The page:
Your Nevis LLC would delegate important powers to your managing director who would ignore U.S. court repatriation orders. If your LLC has multiple members, (which we recommend), your operating agreement should require a unanimous vote to change the managing director. This would overcome a U.S. court order to compel a single debtor-member to replace the manager with a manager appointed by the court to repatriate the LLC assets. The Nevis LLC can be structured with similar protective duress provisions that you would find with the international trust − except that the debtor-member of an LLC retains a membership interest in the LLC and, derivatively, its assets.

A Nevis LLC is significantly more protective than the international trust if you now have creditors because a transfer of assets to your trust would be a fraudulent conveyance contestable in the trust jurisdiction.

If a Nevis LLC member has an existing creditor, the Nevis LLC ordinances allow the member to transfer his or her assets to the LLC without it constituting a fraudulent conveyance − if the debtor-member's interest is proportionate to the capital contributed. This transfer is then a fair value exchange and expressly exempt from the Nevis fraudulent transfer statutes. Interestingly, under Nevis law a mere promise of a future investment by an existing or future incoming LLC member can be used to measure this proportionality. A debtor-member can then own a small interest in the LLC subject to the charging order, although this member contributed all or most of the LLC's assets. This dilution strategy lets you further discourage a creditor from obtaining a charging order. This is one of several features unique to the Nevis LLC.

U.S. limited partnership and LLC laws remain unsettled on the question of whether your present creditor can recover assets that you transfer to a limited partnership or LLC, even when you receive in exchange for your contributed assets, a proportionate share in the limited partnership or LLC. (Some courts have ruled that impairing a creditor is sufficient for a transfer to be fraudulent.) However, you have no ambiguity or uncertainty under Nevis law. Whatever money you invest in your Nevis LLC will not be a fraudulent transfer, nor challengeable by an existing creditor.

For that reason, we suggest the Nevis LLC is more protective than a foreign trust or domestic limited partnership or LLC. You can legally and ethically invest in the Nevis LLC — regardless of your financial situation.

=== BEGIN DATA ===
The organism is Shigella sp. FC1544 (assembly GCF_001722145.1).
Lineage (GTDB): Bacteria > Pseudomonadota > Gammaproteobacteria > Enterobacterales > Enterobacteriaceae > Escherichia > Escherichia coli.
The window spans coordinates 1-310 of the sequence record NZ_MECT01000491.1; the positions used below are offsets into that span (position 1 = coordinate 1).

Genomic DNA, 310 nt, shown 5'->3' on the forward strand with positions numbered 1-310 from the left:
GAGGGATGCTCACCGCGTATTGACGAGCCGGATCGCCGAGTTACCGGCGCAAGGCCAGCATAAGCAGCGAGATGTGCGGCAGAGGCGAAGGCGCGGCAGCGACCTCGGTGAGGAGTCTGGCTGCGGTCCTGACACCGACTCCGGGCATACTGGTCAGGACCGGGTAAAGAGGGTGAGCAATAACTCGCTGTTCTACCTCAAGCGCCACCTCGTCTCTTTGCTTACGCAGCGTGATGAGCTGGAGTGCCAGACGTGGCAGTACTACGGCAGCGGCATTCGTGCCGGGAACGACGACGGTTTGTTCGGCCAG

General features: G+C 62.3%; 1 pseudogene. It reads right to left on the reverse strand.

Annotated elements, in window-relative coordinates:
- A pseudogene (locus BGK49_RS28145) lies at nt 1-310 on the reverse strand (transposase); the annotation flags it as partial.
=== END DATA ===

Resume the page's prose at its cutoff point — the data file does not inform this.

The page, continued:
The Nevis LLC is also a more attractive option for the attorney whose clients have existing creditors and where the attorney or professional advisor has concerns about their own professional liability from a fraudulent transfer. And, as mentioned, in more serious cases, we can maximize your protection by establishing a Nevis LLC as a subsidiary to an international trust. Layered protection combines the strength of both type entities.

The Nevis LLC has several other benefits:

- The Nevis LLC has minimal IRS reporting requirements. You are not subject to U.S. foreign trust reporting requirements. If you are a U.S. member who owns 10% or more of an LLC interest, you must follow the IRS' foreign corporation ownership reporting requirements.

- The Nevis LLC is tax neutral. You can elect to have it taxed as a partnership or C corporation.

- Nevis imposes no taxes on their LLC's.

- You can structure your Nevis LLC so that its profits flow to its members in whatever proportions you specify in its operating agreement. This can differ from the actual ownership interest.

- You can appoint a protector to oversee the managing director, as you can with an OAPT.

- Your LLC agreement can include the same anti-creditor poison pills which you can adopt with a domestic LLC. For example, a member's interests can be assessed by the managing director — these same assessment rights would apply against a charging order creditor.

- Your LLC operating agreement can include a flight or Cuba clause so that your manager can expatriate threatened LLC assets to another protective entity in another IFC.

- The managing directors and members of the Nevis LLC are immune from company liabilities.

- Nevis LLCs do not require minute books, annual director or member meetings, or compliance with other customary corporate formalities.

- Your Nevis LLC can be owned by an international trust or combined with domestic entities − FLPs, LLCs, and irrevocable trusts. These multi-entity arrangements strengthen and coordinate your domestic and international estate planning and liability protection.

- A Nevis LLC is less costly to organize and maintain than an international asset protection trust.

While the Nevis LLC is rapidly gaining popularity, the international trust is still useful for select international wealth protection purposes such as estate planning, forced heirship avoidance, and other special purposes that can only be achieved with a trust. Unquestionably, the Nevis LLC is more protective than a foreign international business corporation (IBC). The IBC gives you considerably less safety and no corresponding advantages. The Cook Islands LLC is relatively new and is also one we are now using.

Other IFC's are developing new protective entities. For example, the Bahamas limited partnership parallels the Nevis LLC. Liechtenstein's and Panama's private foundations compare to the international trust. St. Vincent and the Isle of Man hybrid companies are often substituted for an international trust or Nevis LLC. Asset protection IFC's are always developing that better mousetrap.



Image source: premieroffshore.com

Mike

We're here to help -- just ask

For the best trading education, watch our webinars
Searching for trading reviews? Review this list

Follow us on Twitter, YouTube, and Facebook